The AMS has released the results of a Student Issues Survey (SIS) which gathered feedback from students on their voting habits, post-secondary loans and housing affordability. Although initiated by the AMS, the survey was run in concert with nine other post-secondary institutions throughout the Lower Mainland and Victoria in order to help them direct lobbying efforts.
The survey found that, on average, students had taken out $27,171.59 so far to fund their studies, and that of the 38 per cent who had taken out student loans, 70 per cent were worried about how they would repay them. However, AMS VP External Kathleen Simpson emphasized that SIS confirmed students are worried about more than the cost of education itself.
“Their concerns are not necessarily just education-related, but about their living expenses,” said Simpson in an interview with The Ubyssey. “There are concerns over housing prices and concerns over job opportunities in the area as well.”
Post-graduation costs have emerged as a major area of concern for many students with the average rent for students not living at home reported to be $999.29 per month. Of the 49 per cent of students who stated they would not likely stay in Vancouver after graduation, 49 per cent cited the high costs of living as the principal reason for that decision.
The SIS also showed that 97 per cent of UBC students have a U-Pass — a figure which will be used to lobby TransLink and the City of Vancouver to continue the program through the U-Pass student caucus. The referendum to continue the U-Pass program at UBC was passed with a 96 per cent “yes” vote from students in 2016.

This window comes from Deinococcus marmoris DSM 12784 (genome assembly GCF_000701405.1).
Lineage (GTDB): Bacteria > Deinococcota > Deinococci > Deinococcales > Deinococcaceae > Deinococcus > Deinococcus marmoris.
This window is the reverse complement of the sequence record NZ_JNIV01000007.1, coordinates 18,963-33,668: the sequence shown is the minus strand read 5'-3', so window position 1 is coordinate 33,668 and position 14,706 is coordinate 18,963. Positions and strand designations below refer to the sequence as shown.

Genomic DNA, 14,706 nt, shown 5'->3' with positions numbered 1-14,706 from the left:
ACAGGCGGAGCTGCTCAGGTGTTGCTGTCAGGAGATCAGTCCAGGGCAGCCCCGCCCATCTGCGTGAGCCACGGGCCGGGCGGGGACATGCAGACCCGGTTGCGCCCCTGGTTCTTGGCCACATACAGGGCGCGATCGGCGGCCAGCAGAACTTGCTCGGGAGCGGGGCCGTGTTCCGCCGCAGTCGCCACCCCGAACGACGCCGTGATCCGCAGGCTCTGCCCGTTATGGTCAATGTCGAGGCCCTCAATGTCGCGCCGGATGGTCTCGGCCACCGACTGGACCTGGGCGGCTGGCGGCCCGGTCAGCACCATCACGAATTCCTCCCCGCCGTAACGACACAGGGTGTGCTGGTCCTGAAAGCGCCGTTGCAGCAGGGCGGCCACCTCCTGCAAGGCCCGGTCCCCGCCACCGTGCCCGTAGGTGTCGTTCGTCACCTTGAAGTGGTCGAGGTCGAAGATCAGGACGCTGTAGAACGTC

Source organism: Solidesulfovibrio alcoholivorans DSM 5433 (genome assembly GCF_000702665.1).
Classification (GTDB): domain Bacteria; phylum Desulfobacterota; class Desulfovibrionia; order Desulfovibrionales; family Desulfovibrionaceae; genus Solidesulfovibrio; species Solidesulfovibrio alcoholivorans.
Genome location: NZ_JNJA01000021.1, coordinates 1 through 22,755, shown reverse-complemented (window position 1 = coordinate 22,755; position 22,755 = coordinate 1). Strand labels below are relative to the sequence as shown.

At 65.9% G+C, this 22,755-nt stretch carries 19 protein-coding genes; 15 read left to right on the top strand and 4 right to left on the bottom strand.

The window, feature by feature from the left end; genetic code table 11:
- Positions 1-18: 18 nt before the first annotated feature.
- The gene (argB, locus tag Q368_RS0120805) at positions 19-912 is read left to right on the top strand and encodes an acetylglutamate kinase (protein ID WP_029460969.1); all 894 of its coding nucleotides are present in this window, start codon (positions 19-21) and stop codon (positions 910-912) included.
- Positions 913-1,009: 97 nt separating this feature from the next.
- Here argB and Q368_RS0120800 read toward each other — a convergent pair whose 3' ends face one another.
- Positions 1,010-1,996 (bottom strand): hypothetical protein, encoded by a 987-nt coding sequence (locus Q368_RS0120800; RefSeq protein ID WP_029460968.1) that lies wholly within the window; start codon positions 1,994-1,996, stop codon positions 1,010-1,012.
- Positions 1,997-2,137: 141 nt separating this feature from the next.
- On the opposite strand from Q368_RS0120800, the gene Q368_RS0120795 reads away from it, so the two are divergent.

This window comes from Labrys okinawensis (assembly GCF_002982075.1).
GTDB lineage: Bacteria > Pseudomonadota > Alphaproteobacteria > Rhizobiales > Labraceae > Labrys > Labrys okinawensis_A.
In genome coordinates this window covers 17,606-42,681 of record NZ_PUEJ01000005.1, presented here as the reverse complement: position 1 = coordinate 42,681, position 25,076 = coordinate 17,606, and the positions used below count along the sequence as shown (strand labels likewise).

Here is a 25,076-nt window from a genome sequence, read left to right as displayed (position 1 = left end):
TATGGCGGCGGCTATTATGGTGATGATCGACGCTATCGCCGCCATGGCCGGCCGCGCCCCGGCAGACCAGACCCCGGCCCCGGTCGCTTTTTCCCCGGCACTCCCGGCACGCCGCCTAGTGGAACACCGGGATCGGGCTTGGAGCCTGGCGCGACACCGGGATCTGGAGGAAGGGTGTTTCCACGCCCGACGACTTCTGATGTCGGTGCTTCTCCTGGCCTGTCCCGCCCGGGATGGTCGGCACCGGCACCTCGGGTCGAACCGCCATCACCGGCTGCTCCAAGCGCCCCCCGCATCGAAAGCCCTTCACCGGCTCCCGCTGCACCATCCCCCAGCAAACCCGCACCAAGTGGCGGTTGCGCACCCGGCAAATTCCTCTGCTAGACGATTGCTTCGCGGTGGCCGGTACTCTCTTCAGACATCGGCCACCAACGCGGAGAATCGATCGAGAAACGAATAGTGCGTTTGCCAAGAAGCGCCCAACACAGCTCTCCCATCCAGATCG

The results of the SIS have been released now after being used by the AMS in a major lobbying trip to Victoria that they made in partnership with the University of Victoria Students’ Society. Here, they focused primarily on issues such as addressing rising textbook costs, strengthening student housing rights and maintaining the two per cent cap on tuition increases upheld by the 2017 BC budget.
Simpson stressed that making it clear that the SIS indicates that 74 per cent of domestic post-secondary students vote regularly in municipal, provincial and federal elections will be essential to ensuring that these promises are kept.
“Post-secondary students are actually quite dependable voters, which I think is something that is often [overlooked] because they are lumped into the rest of their age range in terms of whether or not they are voting,” said Simpson, referring to the 68 per cent voter turnout among 18 to 24-year-old Canadians as a whole. “It shows that students are voting and we can count on them to vote again in the future.”
In addition to aiming to increase voter turnout among UBC students for the May 9 provincial election, Simpson is hoping to leverage the strength of the student vote in order to increase student voices in provincial decisions. As it stands, 45 per cent of SIS respondents feel represented by the BC New Democratic Party and 43 per cent feel they align more closely with the BC Liberal Party, which forms the current government.
“The two major parties are the NDP and Liberal, [and they] are evenly split in terms of whether or not students think that they best represent their ideals,” said Simpson. “[The provincial election] represents an opportunity for both parties to try to win those votes by making commitments to students.”